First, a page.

An Unusual Large Kangxi Blue and White Porcelain Vase c.1690 – 1700.

A very large and unusual Kangxi Blue and White porcelain vase and cover c.1690-1700. The moulded porcelain vase faceted sides with unusual moulding above the flared base. Painted in rich tones of cobalt blue with panels of flowers, these include magnolia, prunus and peony. Just in side the vase is a large but rather feint Chinese character in under-glaze blue. The collar is decorated in the Baroque style with rich swags of flowers resembling European engravings. This type of decoration relates to the rare but well known ‘Canal House’ vases from the Vung Tau Cargo of c.1690-1700. Another unusual feature of this vase is that the base is unglazed.



The vase : in excellent condition, a small very shallow flake type chip to the inner edge of the rounded unglazed footrim c.17 x 5 mm. The cover : broken in two, with one cover broken into three sections, this has been very well restored.
Height : 53.5 cm (21 inches).
Stock number



Baroque Displays of Chinese Blue and White Porcelain :

Vases Such as the Present Examples were Ordered in Large Quantities By the Dutch East India Company (V.O.C.) at the End of the Seventeenth Century. They were often used as Part of Fashionable Baroque Decorative Schemes, Displayed on Gilded Brackets and on little Ledges, in fact on any and every Available Surface.
The Desired Effect was to Show the Pieces on Mass as part of a Grand Room Setting, Arranged so as to Overwhelm the Spectator. Garnitures were specifically made for chimney pieces but were used in many different decorative arrangements.
This Fashion, Sometimes Referred to as 'China Mania' was Bought from Holland to England by Mary II (Reigned 1689 -1694). Her Rooms at Kensington Palace (5 Minutes Walk from our Shop) were Decorated in this Fashion. Daniel Defoe (1660-1731) Stated that "The Queen (Mary) bought in the custom or humour, as I may call it, of furnishing houses with China-Ware, which increased to a strange degree afterwards, piling their China upon the tops of cabinets, scrutores, and every chymney-piece, to the top of the ceilings, and every setting up of shelves for their China-Ware, where they wanted such places, till it became a grievance in the experience of it, and even injurious to their families and estates". Even allowing for Artistic Licence this give an Idea of the Extent of the Fashion.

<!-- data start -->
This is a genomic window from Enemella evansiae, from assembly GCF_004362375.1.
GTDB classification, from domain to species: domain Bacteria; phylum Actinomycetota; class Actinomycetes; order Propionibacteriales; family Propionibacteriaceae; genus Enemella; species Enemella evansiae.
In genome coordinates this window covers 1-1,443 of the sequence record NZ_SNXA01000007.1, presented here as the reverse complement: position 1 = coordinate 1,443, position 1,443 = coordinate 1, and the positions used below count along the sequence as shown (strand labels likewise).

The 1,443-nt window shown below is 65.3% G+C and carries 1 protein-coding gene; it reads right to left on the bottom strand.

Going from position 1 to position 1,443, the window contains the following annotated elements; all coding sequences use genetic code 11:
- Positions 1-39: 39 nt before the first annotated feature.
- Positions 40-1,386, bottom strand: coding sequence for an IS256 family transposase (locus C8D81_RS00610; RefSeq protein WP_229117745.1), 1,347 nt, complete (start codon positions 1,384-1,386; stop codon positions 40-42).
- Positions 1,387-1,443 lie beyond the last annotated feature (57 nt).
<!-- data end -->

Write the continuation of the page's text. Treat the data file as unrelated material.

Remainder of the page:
Peony :

Peonies are the most commonly encountered flower on Chinese porcelain, indeed in Chinese art in general. There are two cultivated types of peony commonly depicted, the tree peony Paeonia Suffruicosa (Mudan) and the herbaceous peony P.Lactiflora (Shaoyao). Both have rich exuberant flowers with thin silk like petals but the plants are rather different to each other. The tree peony is not in fact a tree but a deciduous shrub, sometimes rather large and sprawling, it has irregular woody stems. It shares a similar leaf and flower form to the herbaceous peony but they are not close in other ways. The Chinese refer to the peony as the `King of flowers` and are seen as equivalent to the first rank among officials. The flowers are closely associated with royalty because they have been grown in imperial gardens since the Sui dynasty (581-618). The peony is one of the flowers of the four seasons and represents the Spring. It symbolizes wealth and honour, honour in the sense of high rank, having an official position, or high social status.


Plum Blossom (Prunus) / Meihua :

Plum Meihua is one of the most important plants in Chinese art. Their flowers grow on knurled old angular branches, the flowers are fragile and pure, so they can be a symbol of vigour in old age as well as purity. The tree is the first to flower after the long hard winter, symbolically it can represent perseverance as well as renewal. This meaning is enhanced by a background of cracked-ice, the design can be seen as representing the end of winter and the beginning of spring with the ice of winter cracking to reveal a new year dawning. Branches of plum blossom convey the `Five Blessings` Meikai wufu, longevity, wealth, health, love of virtue and a peaceful death. The number five, an auspicious number to the Chinese, is taken from the five petals of the plum flower.